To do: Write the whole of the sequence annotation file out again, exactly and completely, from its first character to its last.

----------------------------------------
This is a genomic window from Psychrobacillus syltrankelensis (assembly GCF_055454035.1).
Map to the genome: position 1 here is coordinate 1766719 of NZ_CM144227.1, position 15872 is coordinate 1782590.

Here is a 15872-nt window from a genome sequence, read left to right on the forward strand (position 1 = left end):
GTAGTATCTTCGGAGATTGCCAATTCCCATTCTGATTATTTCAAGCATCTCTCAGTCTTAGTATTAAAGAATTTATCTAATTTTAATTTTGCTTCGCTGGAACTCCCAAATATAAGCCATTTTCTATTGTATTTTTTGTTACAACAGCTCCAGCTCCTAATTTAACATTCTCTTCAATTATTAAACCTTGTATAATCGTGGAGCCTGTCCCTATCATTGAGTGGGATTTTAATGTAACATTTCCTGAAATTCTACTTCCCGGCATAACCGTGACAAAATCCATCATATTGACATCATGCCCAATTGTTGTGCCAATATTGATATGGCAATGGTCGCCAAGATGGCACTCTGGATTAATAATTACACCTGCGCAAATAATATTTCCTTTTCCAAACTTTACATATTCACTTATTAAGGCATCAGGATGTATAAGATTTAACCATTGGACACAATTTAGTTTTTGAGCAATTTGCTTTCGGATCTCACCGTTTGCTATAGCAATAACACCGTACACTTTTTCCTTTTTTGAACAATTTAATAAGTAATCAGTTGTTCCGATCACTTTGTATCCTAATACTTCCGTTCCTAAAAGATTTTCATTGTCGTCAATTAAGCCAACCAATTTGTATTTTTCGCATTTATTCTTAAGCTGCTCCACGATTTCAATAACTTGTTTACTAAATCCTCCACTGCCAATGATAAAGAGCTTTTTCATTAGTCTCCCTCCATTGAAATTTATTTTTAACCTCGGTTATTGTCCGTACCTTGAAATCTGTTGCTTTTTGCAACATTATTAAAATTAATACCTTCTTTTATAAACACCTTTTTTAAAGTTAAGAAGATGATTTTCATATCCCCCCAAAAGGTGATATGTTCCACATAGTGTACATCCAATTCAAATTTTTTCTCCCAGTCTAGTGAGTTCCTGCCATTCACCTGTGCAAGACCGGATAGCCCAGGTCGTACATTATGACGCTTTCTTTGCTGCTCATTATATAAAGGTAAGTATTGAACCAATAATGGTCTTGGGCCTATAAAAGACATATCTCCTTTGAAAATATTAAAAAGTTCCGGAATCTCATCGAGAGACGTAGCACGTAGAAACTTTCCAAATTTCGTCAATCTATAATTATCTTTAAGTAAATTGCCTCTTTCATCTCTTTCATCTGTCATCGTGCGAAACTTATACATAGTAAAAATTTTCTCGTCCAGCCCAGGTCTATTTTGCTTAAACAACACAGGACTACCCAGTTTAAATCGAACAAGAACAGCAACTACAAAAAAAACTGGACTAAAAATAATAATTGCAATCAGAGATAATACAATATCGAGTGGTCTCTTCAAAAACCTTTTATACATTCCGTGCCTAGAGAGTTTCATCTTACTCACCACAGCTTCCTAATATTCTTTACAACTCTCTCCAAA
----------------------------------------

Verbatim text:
This is a genomic window from Psychrobacillus syltrankelensis (assembly GCF_055454035.1).
Map to the genome: position 1 here is coordinate 1766719 of NZ_CM144227.1, position 15872 is coordinate 1782590.

Here is a 15872-nt window from a genome sequence, read left to right on the forward strand (position 1 = left end):
GTAGTATCTTCGGAGATTGCCAATTCCCATTCTGATTATTTCAAGCATCTCTCAGTCTTAGTATTAAAGAATTTATCTAATTTTAATTTTGCTTCGCTGGAACTCCCAAATATAAGCCATTTTCTATTGTATTTTTTGTTACAACAGCTCCAGCTCCTAATTTAACATTCTCTTCAATTATTAAACCTTGTATAATCGTGGAGCCTGTCCCTATCATTGAGTGGGATTTTAATGTAACATTTCCTGAAATTCTACTTCCCGGCATAACCGTGACAAAATCCATCATATTGACATCATGCCCAATTGTTGTGCCAATATTGATATGGCAATGGTCGCCAAGATGGCACTCTGGATTAATAATTACACCTGCGCAAATAATATTTCCTTTTCCAAACTTTACATATTCACTTATTAAGGCATCAGGATGTATAAGATTTAACCATTGGACACAATTTAGTTTTTGAGCAATTTGCTTTCGGATCTCACCGTTTGCTATAGCAATAACACCGTACACTTTTTCCTTTTTTGAACAATTTAATAAGTAATCAGTTGTTCCGATCACTTTGTATCCTAATACTTCCGTTCCTAAAAGATTTTCATTGTCGTCAATTAAGCCAACCAATTTGTATTTTTCGCATTTATTCTTAAGCTGCTCCACGATTTCAATAACTTGTTTACTAAATCCTCCACTGCCAATGATAAAGAGCTTTTTCATTAGTCTCCCTCCATTGAAATTTATTTTTAACCTCGGTTATTGTCCGTACCTTGAAATCTGTTGCTTTTTGCAACATTATTAAAATTAATACCTTCTTTTATAAACACCTTTTTTAAAGTTAAGAAGATGATTTTCATATCCCCCCAAAAGGTGATATGTTCCACATAGTGTACATCCAATTCAAATTTTTTCTCCCAGTCTAGTGAGTTCCTGCCATTCACCTGTGCAAGACCGGATAGCCCAGGTCGTACATTATGACGCTTTCTTTGCTGCTCATTATATAAAGGTAAGTATTGAACCAATAATGGTCTTGGGCCTATAAAAGACATATCTCCTTTGAAAATATTAAAAAGTTCCGGAATCTCATCGAGAGACGTAGCACGTAGAAACTTTCCAAATTTCGTCAATCTATAATTATCTTTAAGTAAATTGCCTCTTTCATCTCTTTCATCTGTCATCGTGCGAAACTTATACATAGTAAAAATTTTCTCGTCCAGCCCAGGTCTATTTTGCTTAAACAACACAGGACTACCCAGTTTAAATCGAACAAGAACAGCAACTACAAAAAAAACTGGACTAAAAATAATAATTGCAATCAGAGATAATACAATATCGAGTGGTCTCTTCAAAAACCTTTTATACATTCCGTGCCTAGAGAGTTTCATCTTACTCACCACAGCTTCCTAATATTCTTTACAACTCTCTCCAAA